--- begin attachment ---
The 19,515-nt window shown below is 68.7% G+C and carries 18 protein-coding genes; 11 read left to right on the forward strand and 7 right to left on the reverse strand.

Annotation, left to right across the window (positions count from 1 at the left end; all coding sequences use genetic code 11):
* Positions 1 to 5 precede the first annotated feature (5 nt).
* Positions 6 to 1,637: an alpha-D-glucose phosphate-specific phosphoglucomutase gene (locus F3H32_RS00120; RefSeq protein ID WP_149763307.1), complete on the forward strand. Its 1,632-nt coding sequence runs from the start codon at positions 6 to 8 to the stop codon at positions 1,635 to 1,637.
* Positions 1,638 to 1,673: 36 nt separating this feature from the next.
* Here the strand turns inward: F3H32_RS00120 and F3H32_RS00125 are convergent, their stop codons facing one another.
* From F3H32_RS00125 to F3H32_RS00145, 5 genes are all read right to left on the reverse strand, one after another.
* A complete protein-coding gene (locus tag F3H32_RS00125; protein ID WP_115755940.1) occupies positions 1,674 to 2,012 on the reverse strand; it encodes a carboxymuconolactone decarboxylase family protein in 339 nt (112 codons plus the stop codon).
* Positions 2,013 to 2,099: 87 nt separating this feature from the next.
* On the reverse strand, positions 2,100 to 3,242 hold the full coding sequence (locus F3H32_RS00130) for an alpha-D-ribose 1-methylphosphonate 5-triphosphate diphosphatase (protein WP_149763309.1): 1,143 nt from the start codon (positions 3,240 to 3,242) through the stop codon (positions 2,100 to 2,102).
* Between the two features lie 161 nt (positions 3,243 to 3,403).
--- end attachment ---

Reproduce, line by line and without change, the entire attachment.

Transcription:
The 19,515-nt window shown below is 68.7% G+C and carries 18 protein-coding genes; 11 read left to right on the forward strand and 7 right to left on the reverse strand.

Annotation, left to right across the window (positions count from 1 at the left end; all coding sequences use genetic code 11):
* Positions 1 to 5 precede the first annotated feature (5 nt).
* Positions 6 to 1,637: an alpha-D-glucose phosphate-specific phosphoglucomutase gene (locus F3H32_RS00120; RefSeq protein ID WP_149763307.1), complete on the forward strand. Its 1,632-nt coding sequence runs from the start codon at positions 6 to 8 to the stop codon at positions 1,635 to 1,637.
* Positions 1,638 to 1,673: 36 nt separating this feature from the next.
* Here the strand turns inward: F3H32_RS00120 and F3H32_RS00125 are convergent, their stop codons facing one another.
* From F3H32_RS00125 to F3H32_RS00145, 5 genes are all read right to left on the reverse strand, one after another.
* A complete protein-coding gene (locus tag F3H32_RS00125; protein ID WP_115755940.1) occupies positions 1,674 to 2,012 on the reverse strand; it encodes a carboxymuconolactone decarboxylase family protein in 339 nt (112 codons plus the stop codon).
* Positions 2,013 to 2,099: 87 nt separating this feature from the next.
* On the reverse strand, positions 2,100 to 3,242 hold the full coding sequence (locus F3H32_RS00130) for an alpha-D-ribose 1-methylphosphonate 5-triphosphate diphosphatase (protein WP_149763309.1): 1,143 nt from the start codon (positions 3,240 to 3,242) through the stop codon (positions 2,100 to 2,102).
* Between the two features lie 161 nt (positions 3,243 to 3,403).